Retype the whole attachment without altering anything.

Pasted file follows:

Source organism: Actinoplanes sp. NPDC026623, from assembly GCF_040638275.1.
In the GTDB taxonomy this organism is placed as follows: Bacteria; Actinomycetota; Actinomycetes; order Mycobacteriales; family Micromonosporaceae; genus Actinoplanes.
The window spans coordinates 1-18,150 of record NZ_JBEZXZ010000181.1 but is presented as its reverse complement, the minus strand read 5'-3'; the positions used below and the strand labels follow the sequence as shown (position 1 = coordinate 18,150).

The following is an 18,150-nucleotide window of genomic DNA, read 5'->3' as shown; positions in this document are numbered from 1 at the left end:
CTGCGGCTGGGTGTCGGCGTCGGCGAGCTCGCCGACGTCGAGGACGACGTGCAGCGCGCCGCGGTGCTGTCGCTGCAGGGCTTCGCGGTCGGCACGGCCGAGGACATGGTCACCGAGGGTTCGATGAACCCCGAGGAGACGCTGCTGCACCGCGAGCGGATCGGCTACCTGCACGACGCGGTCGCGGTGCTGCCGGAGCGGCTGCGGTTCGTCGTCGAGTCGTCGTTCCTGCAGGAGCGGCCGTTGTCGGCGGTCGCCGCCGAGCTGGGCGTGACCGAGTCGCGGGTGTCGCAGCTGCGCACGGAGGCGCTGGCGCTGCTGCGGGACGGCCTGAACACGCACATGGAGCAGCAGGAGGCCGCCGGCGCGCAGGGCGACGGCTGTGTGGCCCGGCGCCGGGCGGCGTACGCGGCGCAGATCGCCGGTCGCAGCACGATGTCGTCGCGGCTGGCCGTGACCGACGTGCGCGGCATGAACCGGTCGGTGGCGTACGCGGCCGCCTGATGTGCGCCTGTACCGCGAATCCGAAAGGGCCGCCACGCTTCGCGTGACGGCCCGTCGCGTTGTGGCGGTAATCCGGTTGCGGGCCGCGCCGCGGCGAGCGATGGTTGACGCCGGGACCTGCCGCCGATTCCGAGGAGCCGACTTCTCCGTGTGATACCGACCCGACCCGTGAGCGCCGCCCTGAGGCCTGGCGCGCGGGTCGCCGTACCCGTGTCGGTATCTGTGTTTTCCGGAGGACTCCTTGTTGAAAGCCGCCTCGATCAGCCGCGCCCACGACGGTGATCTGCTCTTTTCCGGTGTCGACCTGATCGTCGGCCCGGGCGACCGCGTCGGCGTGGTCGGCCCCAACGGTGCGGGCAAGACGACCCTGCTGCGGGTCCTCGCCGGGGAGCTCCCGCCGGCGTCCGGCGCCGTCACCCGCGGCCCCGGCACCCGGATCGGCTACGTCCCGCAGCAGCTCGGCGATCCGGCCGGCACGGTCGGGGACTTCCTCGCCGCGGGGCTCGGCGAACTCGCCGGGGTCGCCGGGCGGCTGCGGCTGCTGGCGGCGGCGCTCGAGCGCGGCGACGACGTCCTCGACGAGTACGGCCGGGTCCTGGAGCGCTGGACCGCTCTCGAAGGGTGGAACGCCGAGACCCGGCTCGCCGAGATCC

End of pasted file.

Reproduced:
Source organism: Actinoplanes sp. NPDC026623, from assembly GCF_040638275.1.
In the GTDB taxonomy this organism is placed as follows: Bacteria; Actinomycetota; Actinomycetes; order Mycobacteriales; family Micromonosporaceae; genus Actinoplanes.
The window spans coordinates 1-18,150 of record NZ_JBEZXZ010000181.1 but is presented as its reverse complement, the minus strand read 5'-3'; the positions used below and the strand labels follow the sequence as shown (position 1 = coordinate 18,150).

The following is an 18,150-nucleotide window of genomic DNA, read 5'->3' as shown; positions in this document are numbered from 1 at the left end:
CTGCGGCTGGGTGTCGGCGTCGGCGAGCTCGCCGACGTCGAGGACGACGTGCAGCGCGCCGCGGTGCTGTCGCTGCAGGGCTTCGCGGTCGGCACGGCCGAGGACATGGTCACCGAGGGTTCGATGAACCCCGAGGAGACGCTGCTGCACCGCGAGCGGATCGGCTACCTGCACGACGCGGTCGCGGTGCTGCCGGAGCGGCTGCGGTTCGTCGTCGAGTCGTCGTTCCTGCAGGAGCGGCCGTTGTCGGCGGTCGCCGCCGAGCTGGGCGTGACCGAGTCGCGGGTGTCGCAGCTGCGCACGGAGGCGCTGGCGCTGCTGCGGGACGGCCTGAACACGCACATGGAGCAGCAGGAGGCCGCCGGCGCGCAGGGCGACGGCTGTGTGGCCCGGCGCCGGGCGGCGTACGCGGCGCAGATCGCCGGTCGCAGCACGATGTCGTCGCGGCTGGCCGTGACCGACGTGCGCGGCATGAACCGGTCGGTGGCGTACGCGGCCGCCTGATGTGCGCCTGTACCGCGAATCCGAAAGGGCCGCCACGCTTCGCGTGACGGCCCGTCGCGTTGTGGCGGTAATCCGGTTGCGGGCCGCGCCGCGGCGAGCGATGGTTGACGCCGGGACCTGCCGCCGATTCCGAGGAGCCGACTTCTCCGTGTGATACCGACCCGACCCGTGAGCGCCGCCCTGAGGCCTGGCGCGCGGGTCGCCGTACCCGTGTCGGTATCTGTGTTTTCCGGAGGACTCCTTGTTGAAAGCCGCCTCGATCAGCCGCGCCCACGACGGTGATCTGCTCTTTTCCGGTGTCGACCTGATCGTCGGCCCGGGCGACCGCGTCGGCGTGGTCGGCCCCAACGGTGCGGGCAAGACGACCCTGCTGCGGGTCCTCGCCGGGGAGCTCCCGCCGGCGTCCGGCGCCGTCACCCGCGGCCCCGGCACCCGGATCGGCTACGTCCCGCAGCAGCTCGGCGATCCGGCCGGCACGGTCGGGGACTTCCTCGCCGCGGGGCTCGGCGAACTCGCCGGGGTCGCCGGGCGGCTGCGGCTGCTGGCGGCGGCGCTCGAGCGCGGCGACGACGTCCTCGACGAGTACGGCCGGGTCCTGGAGCGCTGGACCGCTCTCGAAGGGTGGAACGCCGAGACCCGGCTCGCCGAGATCC